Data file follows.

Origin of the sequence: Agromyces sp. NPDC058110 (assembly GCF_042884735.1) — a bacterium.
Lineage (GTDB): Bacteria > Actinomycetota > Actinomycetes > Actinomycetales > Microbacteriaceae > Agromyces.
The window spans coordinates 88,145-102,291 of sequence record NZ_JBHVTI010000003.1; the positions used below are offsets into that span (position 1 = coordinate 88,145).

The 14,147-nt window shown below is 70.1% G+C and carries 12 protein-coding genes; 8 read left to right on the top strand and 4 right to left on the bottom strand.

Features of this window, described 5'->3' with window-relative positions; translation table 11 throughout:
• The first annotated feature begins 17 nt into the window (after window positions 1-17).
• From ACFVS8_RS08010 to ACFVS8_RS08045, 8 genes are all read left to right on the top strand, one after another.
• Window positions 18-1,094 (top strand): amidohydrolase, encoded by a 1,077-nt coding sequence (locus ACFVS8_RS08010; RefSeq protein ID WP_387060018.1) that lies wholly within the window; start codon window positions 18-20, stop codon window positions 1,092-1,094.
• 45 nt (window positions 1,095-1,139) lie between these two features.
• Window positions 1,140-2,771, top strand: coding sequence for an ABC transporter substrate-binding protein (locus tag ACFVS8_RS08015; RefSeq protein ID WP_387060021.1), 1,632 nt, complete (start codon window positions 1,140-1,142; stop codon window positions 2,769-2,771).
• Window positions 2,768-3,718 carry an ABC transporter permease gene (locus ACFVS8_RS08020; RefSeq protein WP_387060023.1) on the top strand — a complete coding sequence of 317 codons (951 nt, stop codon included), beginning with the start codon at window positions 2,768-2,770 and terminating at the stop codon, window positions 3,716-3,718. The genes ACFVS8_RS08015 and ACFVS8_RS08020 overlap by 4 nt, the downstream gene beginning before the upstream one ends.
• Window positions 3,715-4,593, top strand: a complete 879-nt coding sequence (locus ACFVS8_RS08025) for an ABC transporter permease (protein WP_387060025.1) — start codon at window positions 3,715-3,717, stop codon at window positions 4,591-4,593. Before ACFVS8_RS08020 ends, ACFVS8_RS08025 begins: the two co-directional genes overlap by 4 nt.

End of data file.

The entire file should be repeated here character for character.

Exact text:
Origin of the sequence: Agromyces sp. NPDC058110 (assembly GCF_042884735.1) — a bacterium.
Lineage (GTDB): Bacteria > Actinomycetota > Actinomycetes > Actinomycetales > Microbacteriaceae > Agromyces.
The window spans coordinates 88,145-102,291 of sequence record NZ_JBHVTI010000003.1; the positions used below are offsets into that span (position 1 = coordinate 88,145).

The 14,147-nt window shown below is 70.1% G+C and carries 12 protein-coding genes; 8 read left to right on the top strand and 4 right to left on the bottom strand.

Features of this window, described 5'->3' with window-relative positions; translation table 11 throughout:
• The first annotated feature begins 17 nt into the window (after window positions 1-17).
• From ACFVS8_RS08010 to ACFVS8_RS08045, 8 genes are all read left to right on the top strand, one after another.
• Window positions 18-1,094 (top strand): amidohydrolase, encoded by a 1,077-nt coding sequence (locus ACFVS8_RS08010; RefSeq protein ID WP_387060018.1) that lies wholly within the window; start codon window positions 18-20, stop codon window positions 1,092-1,094.
• 45 nt (window positions 1,095-1,139) lie between these two features.
• Window positions 1,140-2,771, top strand: coding sequence for an ABC transporter substrate-binding protein (locus tag ACFVS8_RS08015; RefSeq protein ID WP_387060021.1), 1,632 nt, complete (start codon window positions 1,140-1,142; stop codon window positions 2,769-2,771).
• Window positions 2,768-3,718 carry an ABC transporter permease gene (locus ACFVS8_RS08020; RefSeq protein WP_387060023.1) on the top strand — a complete coding sequence of 317 codons (951 nt, stop codon included), beginning with the start codon at window positions 2,768-2,770 and terminating at the stop codon, window positions 3,716-3,718. The genes ACFVS8_RS08015 and ACFVS8_RS08020 overlap by 4 nt, the downstream gene beginning before the upstream one ends.
• Window positions 3,715-4,593, top strand: a complete 879-nt coding sequence (locus ACFVS8_RS08025) for an ABC transporter permease (protein WP_387060025.1) — start codon at window positions 3,715-3,717, stop codon at window positions 4,591-4,593. Before ACFVS8_RS08020 ends, ACFVS8_RS08025 begins: the two co-directional genes overlap by 4 nt.